Cuts to cycling and walking budget in England could cost £2bn in long term, says Labour

The government’s decision this month to slash the budget for cycling and walking in England by more than 50% could cost more than £2bn in the long term through its impact on public health and the wider economy, a Labour analysis has estimated.

The £380m cut to the active travel budget in the current spending review, which has two more years to run, has already been condemned by campaign groups as shortsighted and damaging, reports the Guardian in an exclusive article.,

In a wider announcement on travel spending focused mainly on delays to the HS2 rail project, Mark Harper, the transport secretary, had said that of £710m pledged on active travel in the 2021 spending review, just £100m more would be spent.

So far £230m has been spent, amounting to a £380m reduction.

Labour used the Department for Transport’s (DfT) own analysis, which says that active travel investments have a “very high” expected benefit-to-cost ratio of £5.62 per £1 spent, said the Guardian report.

This is in part because of improvements to areas such as road safety and pollution if more people walk or cycle rather than drive, but also because of the significant health impact of people becoming more physically active. The DfT report notes that active travel is a particularly good way for people to embed activity into their everyday lives.

Labour said this benefit-to-cost ratio meant the budget cut would end up costing £2.1bn in the longer term.

Louise Haigh, the Shadow Transport Secretary, said: “This shortsighted decision shows the Conservatives are out of ideas, and out of time. Not only will this harm public health and hit air quality, but it will cost the taxpayer too.

“The government’s own analysis shows that investment in walking and cycling has huge benefits for public health and the economy – and now it has become the latest in a long line of broken promises.”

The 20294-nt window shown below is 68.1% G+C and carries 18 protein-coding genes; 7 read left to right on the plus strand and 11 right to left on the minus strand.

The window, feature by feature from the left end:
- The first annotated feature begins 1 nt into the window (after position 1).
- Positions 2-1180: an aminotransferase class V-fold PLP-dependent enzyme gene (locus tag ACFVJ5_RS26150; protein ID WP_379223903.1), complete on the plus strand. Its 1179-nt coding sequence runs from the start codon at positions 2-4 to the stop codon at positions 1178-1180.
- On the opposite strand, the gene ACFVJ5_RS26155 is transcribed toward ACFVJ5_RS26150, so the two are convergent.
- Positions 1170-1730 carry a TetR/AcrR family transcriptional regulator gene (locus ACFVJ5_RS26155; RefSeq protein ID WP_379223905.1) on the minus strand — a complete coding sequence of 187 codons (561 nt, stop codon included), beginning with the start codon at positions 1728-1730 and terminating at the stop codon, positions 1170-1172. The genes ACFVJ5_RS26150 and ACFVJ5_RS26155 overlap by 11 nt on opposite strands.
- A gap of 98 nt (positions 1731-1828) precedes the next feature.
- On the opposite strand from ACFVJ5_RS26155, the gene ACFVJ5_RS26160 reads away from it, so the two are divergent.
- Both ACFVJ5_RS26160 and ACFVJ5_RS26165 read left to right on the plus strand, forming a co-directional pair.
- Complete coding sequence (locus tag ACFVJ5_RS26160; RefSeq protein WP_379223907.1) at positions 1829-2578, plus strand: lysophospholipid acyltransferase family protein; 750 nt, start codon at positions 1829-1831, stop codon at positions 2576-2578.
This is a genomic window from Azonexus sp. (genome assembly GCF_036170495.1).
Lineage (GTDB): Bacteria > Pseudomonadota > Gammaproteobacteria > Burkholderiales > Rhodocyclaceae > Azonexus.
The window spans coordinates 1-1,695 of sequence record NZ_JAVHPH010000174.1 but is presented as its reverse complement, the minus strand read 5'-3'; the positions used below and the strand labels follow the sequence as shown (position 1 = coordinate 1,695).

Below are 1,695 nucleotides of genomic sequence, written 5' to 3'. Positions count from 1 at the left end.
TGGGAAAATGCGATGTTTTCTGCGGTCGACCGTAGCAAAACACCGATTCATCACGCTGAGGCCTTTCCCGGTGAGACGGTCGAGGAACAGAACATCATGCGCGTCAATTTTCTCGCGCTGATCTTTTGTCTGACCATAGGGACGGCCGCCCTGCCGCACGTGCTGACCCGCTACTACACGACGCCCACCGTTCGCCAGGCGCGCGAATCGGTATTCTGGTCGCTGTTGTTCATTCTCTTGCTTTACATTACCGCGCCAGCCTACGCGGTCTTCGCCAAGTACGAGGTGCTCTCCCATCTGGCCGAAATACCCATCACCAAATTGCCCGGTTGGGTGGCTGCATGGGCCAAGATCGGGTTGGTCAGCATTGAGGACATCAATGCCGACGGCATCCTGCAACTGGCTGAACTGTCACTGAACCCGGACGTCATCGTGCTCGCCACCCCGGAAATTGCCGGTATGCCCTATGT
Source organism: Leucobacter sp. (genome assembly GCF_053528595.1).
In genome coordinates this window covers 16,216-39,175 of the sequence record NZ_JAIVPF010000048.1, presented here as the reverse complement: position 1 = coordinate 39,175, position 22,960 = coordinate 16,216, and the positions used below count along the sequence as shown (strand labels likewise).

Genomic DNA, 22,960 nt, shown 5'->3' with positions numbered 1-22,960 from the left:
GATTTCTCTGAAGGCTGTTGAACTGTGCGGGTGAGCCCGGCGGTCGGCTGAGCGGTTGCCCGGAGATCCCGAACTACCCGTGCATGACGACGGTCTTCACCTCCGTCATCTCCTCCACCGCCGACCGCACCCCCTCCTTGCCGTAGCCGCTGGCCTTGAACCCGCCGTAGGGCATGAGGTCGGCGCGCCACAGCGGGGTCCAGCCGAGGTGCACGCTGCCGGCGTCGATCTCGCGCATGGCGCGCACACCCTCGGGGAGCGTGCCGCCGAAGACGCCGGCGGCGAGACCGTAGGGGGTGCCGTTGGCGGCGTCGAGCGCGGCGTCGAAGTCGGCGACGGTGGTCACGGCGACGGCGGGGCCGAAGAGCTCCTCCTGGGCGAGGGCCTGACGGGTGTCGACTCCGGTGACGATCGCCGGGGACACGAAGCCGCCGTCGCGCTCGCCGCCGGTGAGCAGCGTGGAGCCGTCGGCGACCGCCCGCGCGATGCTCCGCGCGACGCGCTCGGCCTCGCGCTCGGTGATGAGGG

Cycling UK said the cut meant the government had “effectively devastated the legacy of successive Conservative administrations and their work to get Britain cycling”.

Sarah Mitchell, the campaign group’s chief executive, said: “At a time when people are faced with a cost of living crisis where they are questioning their transport choices, making cycling and walking easier is a cost-effective area for government investment.

“Cycle lanes are cheap to build, and the consequent uptake in health and wellbeing benefits are well documented, as are the impact on reducing emissions when we have people drive less and cycle more for shorter journeys.

“Government should be providing more for active travel not cutting it. This funding decision is disastrous, and will set back the growth of cycling and walking in England for another decade at least.”

A DfT spokesperson said the department “do not recognise these figures”.

They added: “That is why the government has committed £850m in the last three years to the active travel fund and, despite inflationary pressures, this investment will rise to £3bn in total by 2025.”


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